A new party about transport decarbonisation

9th Jul 2024

As Labour head into government, CIHT’s manifesto asks them to ‘reaffirm commitments’ to net zero transport.

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By Tom Austin-Morgan

Following the publication of CIHT’s new manifesto ‘A transport network fit for all our futures’ calling on government and decision makers to change the way we look at our highways and transportation network, we deep dive into one its six commitments: The transport sector decarbonises in line with legally binding obligations.

The former government mandated that the country should produce net zero carbon emissions by 2050. But, to achieve this, more action is needed.

In its ‘Sixth Carbon Budget’ the Committee for Climate Change (CCC) maps out that path to net zero which, if followed, could see emissions from ‘surface transport’ fall from 113 MtCO2e (a carbon emissions measurement) in 2019 to 32 MtCO2e in 2035 and further to approximately 1 MtCO2e by 2050.

Delivering this transition will require take-up of low-carbon technologies, low-carbon fuels and efficiency improvements for petrol and diesel vehicles and behaviour change to reduce travel demand and shift journeys onto lower-carbon modes of transport.

Some low-cost, low-regret options posed in the report include reducing car miles by 9% by 2035 and 17% by 2050, shifting to lower-carbon modes of transport like walking and cycling, increasing the rollout of broadband rather than road building to increase working from home, and the high take-up of electric vehicles (EVs) resulting in the end of new conventional cars, vans and plug-in hybrids (PHEVs).

Additionally, last-mile delivery by e-scooters and other EVs rather than vans could reduce van mileage by 3% and heavy goods vehicle (HGV) mileage by 10% by 2035. All new buses should be ultra-low or zero emissions by 2035 and diesel trains should be phased out by 2040, replaced by a mix of hydrogen, battery-electric and electric hybrid trains.
It also calls for the UK government to start large-scale trials of different technologies for HGVs to better understand the options and for the market to develop.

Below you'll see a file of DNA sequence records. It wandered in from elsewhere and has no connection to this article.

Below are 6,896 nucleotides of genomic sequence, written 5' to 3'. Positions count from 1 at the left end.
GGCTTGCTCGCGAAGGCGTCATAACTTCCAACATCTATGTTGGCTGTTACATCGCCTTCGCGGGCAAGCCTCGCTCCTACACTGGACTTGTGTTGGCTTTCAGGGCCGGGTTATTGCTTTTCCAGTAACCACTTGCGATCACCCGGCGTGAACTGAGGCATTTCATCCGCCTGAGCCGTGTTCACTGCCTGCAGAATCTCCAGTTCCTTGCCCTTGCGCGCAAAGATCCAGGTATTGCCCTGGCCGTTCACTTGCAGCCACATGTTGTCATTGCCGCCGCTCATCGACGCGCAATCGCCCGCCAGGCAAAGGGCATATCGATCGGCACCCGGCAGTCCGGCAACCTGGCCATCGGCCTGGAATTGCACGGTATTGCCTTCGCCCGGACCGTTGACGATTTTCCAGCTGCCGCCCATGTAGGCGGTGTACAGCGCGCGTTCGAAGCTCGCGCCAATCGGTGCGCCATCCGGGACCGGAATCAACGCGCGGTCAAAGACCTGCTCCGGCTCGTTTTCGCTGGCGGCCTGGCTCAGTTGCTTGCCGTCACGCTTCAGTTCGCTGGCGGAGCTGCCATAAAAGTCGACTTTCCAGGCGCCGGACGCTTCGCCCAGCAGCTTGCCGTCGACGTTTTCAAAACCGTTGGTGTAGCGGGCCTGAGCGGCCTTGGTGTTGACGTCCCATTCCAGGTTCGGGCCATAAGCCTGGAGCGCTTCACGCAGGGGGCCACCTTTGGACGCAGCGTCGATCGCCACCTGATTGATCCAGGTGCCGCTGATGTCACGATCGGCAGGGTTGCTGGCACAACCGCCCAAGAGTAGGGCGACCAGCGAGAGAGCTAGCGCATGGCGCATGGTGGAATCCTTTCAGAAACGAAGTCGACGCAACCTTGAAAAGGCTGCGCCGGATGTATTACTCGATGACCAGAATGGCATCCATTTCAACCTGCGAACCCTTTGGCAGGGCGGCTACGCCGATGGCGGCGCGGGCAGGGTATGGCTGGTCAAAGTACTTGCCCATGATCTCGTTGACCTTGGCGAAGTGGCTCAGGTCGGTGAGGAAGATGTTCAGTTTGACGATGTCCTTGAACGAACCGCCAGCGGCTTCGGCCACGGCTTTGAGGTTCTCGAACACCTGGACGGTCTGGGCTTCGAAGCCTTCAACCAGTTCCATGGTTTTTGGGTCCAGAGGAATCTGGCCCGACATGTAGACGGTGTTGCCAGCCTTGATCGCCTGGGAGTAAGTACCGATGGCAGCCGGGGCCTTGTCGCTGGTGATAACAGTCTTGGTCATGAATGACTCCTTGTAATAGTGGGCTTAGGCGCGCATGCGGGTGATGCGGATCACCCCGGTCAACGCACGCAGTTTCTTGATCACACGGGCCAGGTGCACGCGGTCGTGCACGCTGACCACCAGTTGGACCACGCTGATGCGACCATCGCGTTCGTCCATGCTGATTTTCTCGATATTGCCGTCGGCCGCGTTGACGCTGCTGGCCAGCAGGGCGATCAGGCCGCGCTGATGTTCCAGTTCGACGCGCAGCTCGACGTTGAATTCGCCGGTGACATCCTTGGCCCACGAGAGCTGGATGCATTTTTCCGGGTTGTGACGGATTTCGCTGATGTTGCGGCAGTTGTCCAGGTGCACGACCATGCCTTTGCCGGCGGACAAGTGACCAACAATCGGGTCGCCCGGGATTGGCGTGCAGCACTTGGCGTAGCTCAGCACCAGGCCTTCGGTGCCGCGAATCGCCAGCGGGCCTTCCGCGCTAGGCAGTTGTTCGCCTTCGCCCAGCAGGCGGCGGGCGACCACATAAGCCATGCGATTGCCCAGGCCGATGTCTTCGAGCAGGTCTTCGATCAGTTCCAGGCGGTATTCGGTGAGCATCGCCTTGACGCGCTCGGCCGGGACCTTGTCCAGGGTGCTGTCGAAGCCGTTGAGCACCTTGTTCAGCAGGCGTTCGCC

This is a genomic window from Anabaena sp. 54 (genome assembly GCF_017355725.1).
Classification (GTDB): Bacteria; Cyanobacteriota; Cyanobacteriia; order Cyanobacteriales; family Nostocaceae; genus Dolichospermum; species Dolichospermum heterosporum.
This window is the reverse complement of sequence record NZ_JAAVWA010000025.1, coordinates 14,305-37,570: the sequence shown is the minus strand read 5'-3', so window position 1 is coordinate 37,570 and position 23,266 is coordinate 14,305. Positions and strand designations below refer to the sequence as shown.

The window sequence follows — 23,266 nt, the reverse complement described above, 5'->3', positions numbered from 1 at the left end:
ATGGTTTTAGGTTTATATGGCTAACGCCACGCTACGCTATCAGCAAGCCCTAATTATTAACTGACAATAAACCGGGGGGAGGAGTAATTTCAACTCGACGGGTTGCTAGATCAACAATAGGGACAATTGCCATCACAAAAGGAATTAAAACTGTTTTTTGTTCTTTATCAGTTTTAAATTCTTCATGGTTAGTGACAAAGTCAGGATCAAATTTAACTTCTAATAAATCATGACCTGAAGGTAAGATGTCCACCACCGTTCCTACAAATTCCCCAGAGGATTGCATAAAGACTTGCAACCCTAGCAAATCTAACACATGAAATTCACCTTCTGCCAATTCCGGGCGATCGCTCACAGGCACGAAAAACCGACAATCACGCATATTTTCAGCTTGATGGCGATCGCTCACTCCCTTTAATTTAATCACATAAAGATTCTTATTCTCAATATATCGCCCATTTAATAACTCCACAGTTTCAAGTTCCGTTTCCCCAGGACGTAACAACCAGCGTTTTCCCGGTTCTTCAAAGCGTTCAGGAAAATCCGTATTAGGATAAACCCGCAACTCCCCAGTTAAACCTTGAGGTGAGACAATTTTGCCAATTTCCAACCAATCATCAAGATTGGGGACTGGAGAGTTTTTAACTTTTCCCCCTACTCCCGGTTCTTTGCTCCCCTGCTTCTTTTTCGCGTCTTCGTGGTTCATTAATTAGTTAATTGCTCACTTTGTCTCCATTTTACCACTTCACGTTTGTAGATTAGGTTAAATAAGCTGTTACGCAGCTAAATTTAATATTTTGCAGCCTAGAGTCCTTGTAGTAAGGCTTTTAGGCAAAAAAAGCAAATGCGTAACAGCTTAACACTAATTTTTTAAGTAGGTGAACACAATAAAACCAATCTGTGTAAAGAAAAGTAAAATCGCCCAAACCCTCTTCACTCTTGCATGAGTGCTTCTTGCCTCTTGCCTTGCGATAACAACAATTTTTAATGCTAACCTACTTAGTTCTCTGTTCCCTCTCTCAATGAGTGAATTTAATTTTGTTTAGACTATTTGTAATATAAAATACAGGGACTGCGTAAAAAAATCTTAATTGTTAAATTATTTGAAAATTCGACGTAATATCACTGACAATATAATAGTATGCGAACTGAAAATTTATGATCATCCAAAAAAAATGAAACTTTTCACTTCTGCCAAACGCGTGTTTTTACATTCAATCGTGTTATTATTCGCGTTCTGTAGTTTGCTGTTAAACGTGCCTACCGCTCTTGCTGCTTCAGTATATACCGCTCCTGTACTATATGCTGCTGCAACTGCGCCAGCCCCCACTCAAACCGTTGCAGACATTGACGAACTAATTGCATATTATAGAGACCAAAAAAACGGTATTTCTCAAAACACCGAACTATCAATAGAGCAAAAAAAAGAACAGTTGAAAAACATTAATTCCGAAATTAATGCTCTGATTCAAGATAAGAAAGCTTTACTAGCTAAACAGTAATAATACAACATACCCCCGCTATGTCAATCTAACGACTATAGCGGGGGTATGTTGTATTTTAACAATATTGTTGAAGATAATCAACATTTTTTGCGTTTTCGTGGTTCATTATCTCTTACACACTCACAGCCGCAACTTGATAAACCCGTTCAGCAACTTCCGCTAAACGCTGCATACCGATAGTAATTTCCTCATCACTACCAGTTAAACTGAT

‘Being more creative’ to solve problems

Andrew Crudgington, Climate Change Associate, CIHT, concludes: “If we follow the CCC’s pathway, about 80% of the emission savings are going to come from the switch to electric and hydrogen vehicles and 20% from reducing the demand for travel, which is hard because it involves significant behaviour change and taking people with you.

“Even though you are telling them things they may not want to hear, if you’re being serious about achieving net zero by 2050, we need to be serious about both elements and not rely on a technology fix.”

Indeed, the CCC has criticised the previous government for failing to address behavioural change and that the subject is getting urgent: “The Government has made no progress on our recommendations on clarifying the role for car demand reduction and ensuring that key enablers (road-building decisions and taxation) are aligned to delivering this,” it said.

The Department of Transport (DfT) also has its transport decarbonisation plan, which has been criticised for lack of ambition and hard targets, but things could change quickly with a new government.

Crudgington says: “We need to be more creative and bring forward different sorts of solutions to transport problems, which allow people and businesses to achieve their goals in different ways. 

“We need more interventions that help people avoid the need to travel or don't require construction works – if we can't do that, that’s when we should we be looking at shifting people to alternative modes, improving the performance of vehicles, [and] specifying lower carbon materials. It’s really important to remember that this is about people, where they live, and how they move about, not just technology.”

Read the CIHT manifesto and, in particular, its response to Labour’s commitments for a modern transport network.

Newsletter image: two Volkswagen Golf cars at a charging point in London; credit: Shutterstock.

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